Miller-Knoblock Wagon Company
Location: 1201 S. High Street, South Bend
From the manufacture of street sprinkling wagons to the manufacture of outboard motors is quite a transition, but a South Bend company, through many reorganizations, made such a switch in the forty-plus years between 1880 and the early 1920s.
William H. Miller was born August 21, 1838 at Portage Prairie, St. Joseph County, Indiana, to a pioneer family. He was well educated, having attended Wabash College in Indiana and Miami College in Oxford, Ohio, each for a year. He originally intended to become a lawyer, but got into the planing mill business, first as Defrees & Miller, then Miller & Marsh, then as William H. Miller & Company when his father joined him in business in 1873. He then left South Bend for some years, going first to Fon du Lac, Wisconsin and then to St. Louis, Missouri.
In St. Louis he had a contract to do street sprinkling and developed an improved sprinkler (in the days when streets were dirt a water-sprinkling wagon sprayed the road to keep dust controlled). In 1880 Miller returned to South Bend and is supposed to have engaged in the manufacture of street sprinklers. The location of this business is not known, since the city directories only list Miller’s residence during the 1880s.
In 1889 Miller became associated with John C. Knoblock and his son Otto Knoblock. On July 23, 1890, the Miller-Knoblock Wagon Company was organized with $100,000 in capital. In addition to the Knoblocks and Miller, the fourth organizer was Frederick C. Bowman who signed the Articles of Incorporation in Albany, New York, but who is listed in the 1891 city directory as living in South Bend.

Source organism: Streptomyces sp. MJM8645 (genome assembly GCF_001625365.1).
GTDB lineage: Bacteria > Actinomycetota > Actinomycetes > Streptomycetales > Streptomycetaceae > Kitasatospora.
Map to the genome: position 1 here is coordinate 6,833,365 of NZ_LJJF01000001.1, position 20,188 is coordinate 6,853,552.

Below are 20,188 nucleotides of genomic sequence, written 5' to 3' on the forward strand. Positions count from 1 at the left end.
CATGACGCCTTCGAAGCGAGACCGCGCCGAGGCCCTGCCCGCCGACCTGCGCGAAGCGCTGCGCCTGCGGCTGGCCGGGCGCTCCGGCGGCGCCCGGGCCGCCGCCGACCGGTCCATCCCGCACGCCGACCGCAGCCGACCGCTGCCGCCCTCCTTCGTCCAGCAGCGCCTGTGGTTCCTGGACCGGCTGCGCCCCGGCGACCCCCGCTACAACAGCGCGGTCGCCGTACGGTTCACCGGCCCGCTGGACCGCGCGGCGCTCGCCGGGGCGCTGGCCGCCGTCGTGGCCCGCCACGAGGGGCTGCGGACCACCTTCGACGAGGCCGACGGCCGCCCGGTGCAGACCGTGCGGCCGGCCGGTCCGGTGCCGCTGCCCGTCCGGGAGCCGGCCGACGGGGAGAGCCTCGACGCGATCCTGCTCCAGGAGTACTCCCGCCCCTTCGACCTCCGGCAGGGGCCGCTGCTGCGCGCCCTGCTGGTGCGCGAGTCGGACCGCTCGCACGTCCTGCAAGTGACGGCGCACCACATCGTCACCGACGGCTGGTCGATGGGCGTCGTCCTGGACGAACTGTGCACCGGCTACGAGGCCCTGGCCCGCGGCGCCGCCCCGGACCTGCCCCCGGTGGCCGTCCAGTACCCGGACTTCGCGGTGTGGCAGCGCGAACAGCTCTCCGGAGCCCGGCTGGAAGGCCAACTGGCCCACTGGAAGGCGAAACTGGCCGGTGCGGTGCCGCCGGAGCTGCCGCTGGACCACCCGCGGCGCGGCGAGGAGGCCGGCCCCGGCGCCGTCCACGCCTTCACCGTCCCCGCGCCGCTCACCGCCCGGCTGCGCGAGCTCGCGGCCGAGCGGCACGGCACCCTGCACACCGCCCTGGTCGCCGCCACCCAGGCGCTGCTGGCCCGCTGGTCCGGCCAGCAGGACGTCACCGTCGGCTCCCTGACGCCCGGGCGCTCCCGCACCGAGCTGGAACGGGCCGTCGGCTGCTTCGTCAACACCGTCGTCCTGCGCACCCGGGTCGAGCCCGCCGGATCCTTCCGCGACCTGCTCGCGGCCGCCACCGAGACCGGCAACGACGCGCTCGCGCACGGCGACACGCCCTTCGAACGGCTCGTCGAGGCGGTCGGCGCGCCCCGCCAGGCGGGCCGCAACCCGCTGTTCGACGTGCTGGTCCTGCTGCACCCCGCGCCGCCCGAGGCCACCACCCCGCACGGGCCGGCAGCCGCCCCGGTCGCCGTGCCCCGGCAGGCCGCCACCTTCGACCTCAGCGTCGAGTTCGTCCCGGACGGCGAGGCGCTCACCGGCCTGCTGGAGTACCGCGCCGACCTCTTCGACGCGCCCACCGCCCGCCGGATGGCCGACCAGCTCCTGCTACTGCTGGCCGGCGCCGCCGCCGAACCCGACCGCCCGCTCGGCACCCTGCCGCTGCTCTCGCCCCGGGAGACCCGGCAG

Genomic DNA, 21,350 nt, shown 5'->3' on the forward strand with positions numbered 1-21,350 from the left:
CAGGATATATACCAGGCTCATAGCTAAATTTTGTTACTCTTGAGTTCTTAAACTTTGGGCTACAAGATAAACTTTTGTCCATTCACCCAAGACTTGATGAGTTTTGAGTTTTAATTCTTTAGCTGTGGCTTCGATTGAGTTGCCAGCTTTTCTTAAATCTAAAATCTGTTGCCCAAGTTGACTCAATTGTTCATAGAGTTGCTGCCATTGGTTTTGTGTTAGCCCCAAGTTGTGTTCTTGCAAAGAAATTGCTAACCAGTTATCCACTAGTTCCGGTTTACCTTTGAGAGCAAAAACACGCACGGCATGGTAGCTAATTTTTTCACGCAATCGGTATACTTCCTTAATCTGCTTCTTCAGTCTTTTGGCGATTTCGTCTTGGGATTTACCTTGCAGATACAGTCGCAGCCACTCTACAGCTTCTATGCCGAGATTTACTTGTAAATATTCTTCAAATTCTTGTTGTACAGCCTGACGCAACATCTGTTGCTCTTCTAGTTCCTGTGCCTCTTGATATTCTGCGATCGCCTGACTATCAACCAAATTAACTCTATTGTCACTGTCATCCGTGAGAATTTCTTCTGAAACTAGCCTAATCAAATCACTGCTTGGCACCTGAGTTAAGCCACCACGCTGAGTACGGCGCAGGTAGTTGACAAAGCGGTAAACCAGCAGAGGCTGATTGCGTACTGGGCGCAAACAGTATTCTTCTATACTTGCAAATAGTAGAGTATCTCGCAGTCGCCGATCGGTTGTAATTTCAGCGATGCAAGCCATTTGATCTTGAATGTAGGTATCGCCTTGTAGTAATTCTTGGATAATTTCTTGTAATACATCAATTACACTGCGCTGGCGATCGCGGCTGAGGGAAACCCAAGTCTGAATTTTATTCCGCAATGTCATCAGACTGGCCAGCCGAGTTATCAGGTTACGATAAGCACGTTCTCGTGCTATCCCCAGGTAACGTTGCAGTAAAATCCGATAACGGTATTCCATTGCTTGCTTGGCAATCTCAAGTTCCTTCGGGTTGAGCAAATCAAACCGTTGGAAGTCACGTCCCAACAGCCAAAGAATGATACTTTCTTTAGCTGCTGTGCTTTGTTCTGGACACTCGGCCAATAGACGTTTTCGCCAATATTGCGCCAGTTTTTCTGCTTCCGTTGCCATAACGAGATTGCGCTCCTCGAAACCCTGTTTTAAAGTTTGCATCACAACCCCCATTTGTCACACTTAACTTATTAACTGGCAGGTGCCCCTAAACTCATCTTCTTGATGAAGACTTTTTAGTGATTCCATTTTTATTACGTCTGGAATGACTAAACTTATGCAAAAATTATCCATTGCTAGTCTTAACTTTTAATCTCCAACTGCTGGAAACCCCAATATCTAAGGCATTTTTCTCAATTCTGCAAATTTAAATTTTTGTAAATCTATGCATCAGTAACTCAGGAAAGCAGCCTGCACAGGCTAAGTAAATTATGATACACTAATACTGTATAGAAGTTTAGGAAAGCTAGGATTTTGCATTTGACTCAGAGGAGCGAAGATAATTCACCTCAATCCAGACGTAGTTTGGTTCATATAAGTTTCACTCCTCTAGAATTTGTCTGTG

The Knoblocks were engaged in a number of manufacturing operations in South Bend. The most important of these was the South Bend Chilled Plow Company, which the elder Knoblock had been president and his son, Otto, treasurer. They were also associated with the Knoblock-Ginz Milling Company and the St. Joseph Valley Savings Bank. The Knoblocks left the South Bend Chilled Plow Company in 1890.
The Miller-Knoblock Wagon Company shops were located on South High Street at Wenger Street. The 1891 Sanborn map shows a T-shaped brick building with the front part two-stories and the woodworking shops and painting shops and the rear one-story section the blacksmithing shop and storage. An engine house was also on the site. The company manufactured a variety of wagons, in addition to sprinklers, but concentrated on heavy utility wagons. One local newspaper reported that Miller-Knoblock had built the heaviest-known wagon to carry cables for the Cleveland City Cable Railway. For the World’s Columbian Exposition of 1893, Miller-Knoblock exhibited two sprinkling wagons and two beer wagons.
The company appears to have made steady growth through the 1890s. The plant was improved with the addition of electric power and lights by 1899 and two warehouses and a separate paint shop were constructed. One of the original incorporators, Fred Bowman, left the company in 1892 to join Studebaker’s sprinkler department. He was replaced by Horace Greely Miller, William’s brother, who had been a Studebaker salesman.
However, the Miller-Knoblock Wagon Company had been organized for only a 10 year period and on May 19, 1900, the Miller-Knoblock Electric Manufacturing Company was organized for $125,000 capital. No reason has been found for the switch in products. It seems quite possible that Studebaker bought the sprinkler business. In addition to the Millers and the Knoblocks, Albert Morrell and E. Warren Sheets of Cook County, Illinois were incorporators.